From: National Resource Center
This FAQ was prompted by questions about interactions some young people have had with police and other law enforcement agencies. Law enforcement officers are vigilant about prescription medication abuse, especially among teenagers and young adults. If you come to the attention of the police for another problem such as a traffic violation or disorderly conduct, and you are carrying AD/HD medication in an unmarked container, you may be at greater risk of being suspected of illegal use of a controlled substance.
What is a “controlled substance”?
A “controlled substance” is defined as any chemical substance or its chemical precursor whose manufacture, possession, or use is controlled and regulated by law.
What is the Controlled Substances Act?
The Controlled Substances Act (CSA; Title II of the Comprehensive Drug Abuse Prevention and Control Act of 1970, 21 USC Sec. 812) identifies those substances which are considered “controlled substances” in the United States and which are subject to strict regulation. The CSA has a 5-level “Schedule” that identifies which drugs or substances are considered to be “controlled substances” and thus subject to this regulation. A particular substance is assigned to one of these Schedules (I – V) based on its potential for abuse. The CSA identifies many substances, including those which are considered “illegal drugs” or “street drugs,” along with numerous medications that treat a variety of medical and psychological conditions, but which also may be subject to misuse. (For more information, see Medication Diversion.)
The CSA is a federal law and provides a baseline set of standards that apply throughout the United States. Individual states may have expanded lists of medications, more rules regarding who and how medication is dispensed or carried or higher penalties for noncompliance.
Are AD/HD medications considered “controlled substances”?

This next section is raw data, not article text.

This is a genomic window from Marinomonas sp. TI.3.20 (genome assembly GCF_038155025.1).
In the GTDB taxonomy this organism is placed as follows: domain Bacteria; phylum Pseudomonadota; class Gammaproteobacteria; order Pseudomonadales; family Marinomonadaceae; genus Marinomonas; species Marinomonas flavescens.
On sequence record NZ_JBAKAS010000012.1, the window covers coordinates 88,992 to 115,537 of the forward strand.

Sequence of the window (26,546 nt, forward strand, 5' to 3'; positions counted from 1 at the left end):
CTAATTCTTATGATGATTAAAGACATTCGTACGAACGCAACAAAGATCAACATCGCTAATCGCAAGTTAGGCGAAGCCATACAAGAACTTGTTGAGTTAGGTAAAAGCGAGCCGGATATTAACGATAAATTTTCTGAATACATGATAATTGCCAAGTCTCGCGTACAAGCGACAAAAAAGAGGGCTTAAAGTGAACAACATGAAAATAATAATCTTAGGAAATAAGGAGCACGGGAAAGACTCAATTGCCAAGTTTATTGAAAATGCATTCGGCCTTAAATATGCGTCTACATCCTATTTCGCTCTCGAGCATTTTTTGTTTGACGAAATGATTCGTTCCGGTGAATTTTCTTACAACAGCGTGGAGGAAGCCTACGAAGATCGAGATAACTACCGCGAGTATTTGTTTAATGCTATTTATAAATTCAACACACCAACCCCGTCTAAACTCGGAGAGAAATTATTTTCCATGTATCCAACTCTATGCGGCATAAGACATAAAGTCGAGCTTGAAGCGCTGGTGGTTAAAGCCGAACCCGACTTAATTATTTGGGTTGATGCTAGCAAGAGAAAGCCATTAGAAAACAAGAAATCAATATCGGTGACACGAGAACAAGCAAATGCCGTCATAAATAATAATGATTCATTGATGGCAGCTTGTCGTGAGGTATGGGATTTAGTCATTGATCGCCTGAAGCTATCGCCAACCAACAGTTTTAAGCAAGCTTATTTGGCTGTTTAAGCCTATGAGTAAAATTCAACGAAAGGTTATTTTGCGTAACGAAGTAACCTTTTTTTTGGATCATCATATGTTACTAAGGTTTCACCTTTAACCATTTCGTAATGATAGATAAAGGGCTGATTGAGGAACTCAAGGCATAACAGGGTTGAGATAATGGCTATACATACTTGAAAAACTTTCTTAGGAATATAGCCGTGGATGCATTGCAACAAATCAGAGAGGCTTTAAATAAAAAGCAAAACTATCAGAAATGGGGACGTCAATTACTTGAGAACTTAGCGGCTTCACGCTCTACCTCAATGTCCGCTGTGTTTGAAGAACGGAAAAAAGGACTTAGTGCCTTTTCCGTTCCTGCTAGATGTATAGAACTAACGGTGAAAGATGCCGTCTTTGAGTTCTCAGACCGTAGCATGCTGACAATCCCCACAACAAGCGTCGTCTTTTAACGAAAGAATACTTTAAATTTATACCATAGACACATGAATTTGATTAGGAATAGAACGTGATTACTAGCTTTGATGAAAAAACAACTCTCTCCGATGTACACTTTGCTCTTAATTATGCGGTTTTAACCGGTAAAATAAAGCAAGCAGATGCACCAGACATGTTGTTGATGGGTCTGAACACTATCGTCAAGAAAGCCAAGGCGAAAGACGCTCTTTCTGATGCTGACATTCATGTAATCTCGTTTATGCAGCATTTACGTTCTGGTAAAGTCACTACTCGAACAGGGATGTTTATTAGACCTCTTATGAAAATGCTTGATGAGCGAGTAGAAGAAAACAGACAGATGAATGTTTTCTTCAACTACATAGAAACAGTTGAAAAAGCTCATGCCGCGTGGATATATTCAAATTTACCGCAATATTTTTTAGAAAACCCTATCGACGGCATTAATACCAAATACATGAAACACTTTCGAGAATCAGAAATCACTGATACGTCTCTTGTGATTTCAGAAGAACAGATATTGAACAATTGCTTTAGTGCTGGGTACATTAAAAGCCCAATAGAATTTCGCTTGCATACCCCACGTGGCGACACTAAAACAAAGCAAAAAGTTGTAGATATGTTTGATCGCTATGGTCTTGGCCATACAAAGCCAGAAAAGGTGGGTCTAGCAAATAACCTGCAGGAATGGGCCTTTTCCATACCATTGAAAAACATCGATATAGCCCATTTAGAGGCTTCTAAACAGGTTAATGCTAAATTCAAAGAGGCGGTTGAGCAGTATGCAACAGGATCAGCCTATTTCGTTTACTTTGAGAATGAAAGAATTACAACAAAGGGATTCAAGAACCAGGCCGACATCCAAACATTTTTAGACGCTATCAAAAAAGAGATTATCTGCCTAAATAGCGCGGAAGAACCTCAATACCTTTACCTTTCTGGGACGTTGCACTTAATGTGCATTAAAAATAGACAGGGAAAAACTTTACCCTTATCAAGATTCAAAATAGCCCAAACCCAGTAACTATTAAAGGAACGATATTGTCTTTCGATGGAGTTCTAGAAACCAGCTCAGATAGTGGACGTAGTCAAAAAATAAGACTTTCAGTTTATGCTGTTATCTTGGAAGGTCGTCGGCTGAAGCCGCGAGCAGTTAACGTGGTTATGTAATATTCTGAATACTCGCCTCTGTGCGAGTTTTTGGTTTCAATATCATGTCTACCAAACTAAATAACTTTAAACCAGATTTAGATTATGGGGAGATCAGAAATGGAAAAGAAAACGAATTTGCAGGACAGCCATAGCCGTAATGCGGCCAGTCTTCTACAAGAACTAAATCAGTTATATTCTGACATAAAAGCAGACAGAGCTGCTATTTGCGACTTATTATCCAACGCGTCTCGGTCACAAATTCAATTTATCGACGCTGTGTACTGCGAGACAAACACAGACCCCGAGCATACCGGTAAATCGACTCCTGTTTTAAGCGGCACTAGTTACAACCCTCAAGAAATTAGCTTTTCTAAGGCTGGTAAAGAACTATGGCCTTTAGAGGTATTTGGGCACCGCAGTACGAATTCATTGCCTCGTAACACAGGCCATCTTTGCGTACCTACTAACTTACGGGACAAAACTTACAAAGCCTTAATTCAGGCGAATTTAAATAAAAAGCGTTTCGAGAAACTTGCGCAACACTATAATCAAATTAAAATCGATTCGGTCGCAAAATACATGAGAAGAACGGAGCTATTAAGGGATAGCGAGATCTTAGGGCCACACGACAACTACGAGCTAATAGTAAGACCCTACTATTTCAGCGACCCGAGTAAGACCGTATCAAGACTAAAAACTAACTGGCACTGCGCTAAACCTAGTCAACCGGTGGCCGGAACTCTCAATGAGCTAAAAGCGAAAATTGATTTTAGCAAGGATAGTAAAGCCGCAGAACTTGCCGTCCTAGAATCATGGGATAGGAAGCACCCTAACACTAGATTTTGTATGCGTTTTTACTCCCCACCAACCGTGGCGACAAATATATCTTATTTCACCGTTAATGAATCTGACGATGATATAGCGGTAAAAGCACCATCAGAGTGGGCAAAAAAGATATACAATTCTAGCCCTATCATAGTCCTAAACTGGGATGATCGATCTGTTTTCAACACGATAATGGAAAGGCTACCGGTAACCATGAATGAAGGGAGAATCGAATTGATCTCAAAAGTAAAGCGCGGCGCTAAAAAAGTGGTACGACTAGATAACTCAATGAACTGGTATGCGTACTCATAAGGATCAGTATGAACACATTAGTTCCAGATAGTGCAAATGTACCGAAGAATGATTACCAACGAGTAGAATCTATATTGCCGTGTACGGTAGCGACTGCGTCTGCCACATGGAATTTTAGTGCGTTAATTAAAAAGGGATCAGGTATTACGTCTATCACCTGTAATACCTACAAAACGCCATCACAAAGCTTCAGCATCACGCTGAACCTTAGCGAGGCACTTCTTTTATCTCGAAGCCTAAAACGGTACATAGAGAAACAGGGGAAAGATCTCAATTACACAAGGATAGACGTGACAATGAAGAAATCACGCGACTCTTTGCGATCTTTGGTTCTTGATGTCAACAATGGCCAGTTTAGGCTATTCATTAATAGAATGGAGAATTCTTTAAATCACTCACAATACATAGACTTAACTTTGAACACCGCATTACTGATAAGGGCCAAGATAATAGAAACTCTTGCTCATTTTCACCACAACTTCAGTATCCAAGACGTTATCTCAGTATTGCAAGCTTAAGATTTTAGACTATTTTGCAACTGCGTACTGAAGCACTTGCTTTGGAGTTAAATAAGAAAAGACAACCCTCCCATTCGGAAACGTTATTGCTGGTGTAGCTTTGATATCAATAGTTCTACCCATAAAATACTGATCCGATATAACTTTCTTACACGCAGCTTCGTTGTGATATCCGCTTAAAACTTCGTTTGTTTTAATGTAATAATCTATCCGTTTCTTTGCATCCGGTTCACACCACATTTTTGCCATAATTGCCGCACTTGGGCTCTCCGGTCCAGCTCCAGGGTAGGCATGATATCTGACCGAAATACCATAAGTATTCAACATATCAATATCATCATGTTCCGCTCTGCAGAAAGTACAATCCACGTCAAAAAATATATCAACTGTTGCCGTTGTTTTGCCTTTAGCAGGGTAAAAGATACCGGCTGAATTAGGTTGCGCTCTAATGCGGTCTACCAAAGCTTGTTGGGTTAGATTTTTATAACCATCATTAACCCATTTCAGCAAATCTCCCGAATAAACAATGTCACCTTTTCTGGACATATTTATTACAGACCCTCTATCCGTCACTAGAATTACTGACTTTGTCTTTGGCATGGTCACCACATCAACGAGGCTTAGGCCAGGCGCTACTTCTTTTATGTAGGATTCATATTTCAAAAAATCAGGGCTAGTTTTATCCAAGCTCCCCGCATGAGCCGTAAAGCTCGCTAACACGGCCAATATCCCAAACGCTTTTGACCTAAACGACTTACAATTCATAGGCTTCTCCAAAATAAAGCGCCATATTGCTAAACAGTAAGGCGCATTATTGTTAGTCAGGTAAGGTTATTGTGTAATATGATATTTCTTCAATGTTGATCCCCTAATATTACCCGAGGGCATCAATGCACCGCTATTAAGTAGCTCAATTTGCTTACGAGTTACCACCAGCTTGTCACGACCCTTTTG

Yes, most medications used to treat AD/HD7mdash;including the various formulations of methylphenidate and amphetaminemdash;are considered controlled substances. This is why most prescriptions for AD/HD medications are typically not for more than 30 days. Most AD/HD medications are classified as Schedule II (see Note below) substances. (Among other criteria, a substance is classified as Schedule II if the “(a)buse of the drug or other substance may lead to moderate or low physical dependence or high psychological dependence.”)
Is it illegal to carry AD/HD medications?
No, it is generally not considered illegal to carry AD/HD medication as long as the person carrying the medication is the person for whom the medication has been properly prescribed. However, depending on the state in which one lives (e.g. New York), state law may require that the medication be carried in the original prescription bottle with a current label that identifies the person for whom the medication is intended.
In other states, proof of prescription is generally considered sufficient.
If I’m concerned about this, what should I do?
- Know the law in your state (we are currently researching these and will provide resources soon).
- For everyday purposes, only carry your medication outside the home if absolutely necessary.
- If you need to carry your medication with you, it’s best to carry it in its original prescription bottle that clearly identifies the patient’s name and date of prescription.
- It may also be advisable to carry a copy of your most recent prescription from your physician.
- If traveling away from home – especially internationally – be sure to take your medication in its original bottle, take only the amount of medication you will need, and carry a copy of your current prescription.
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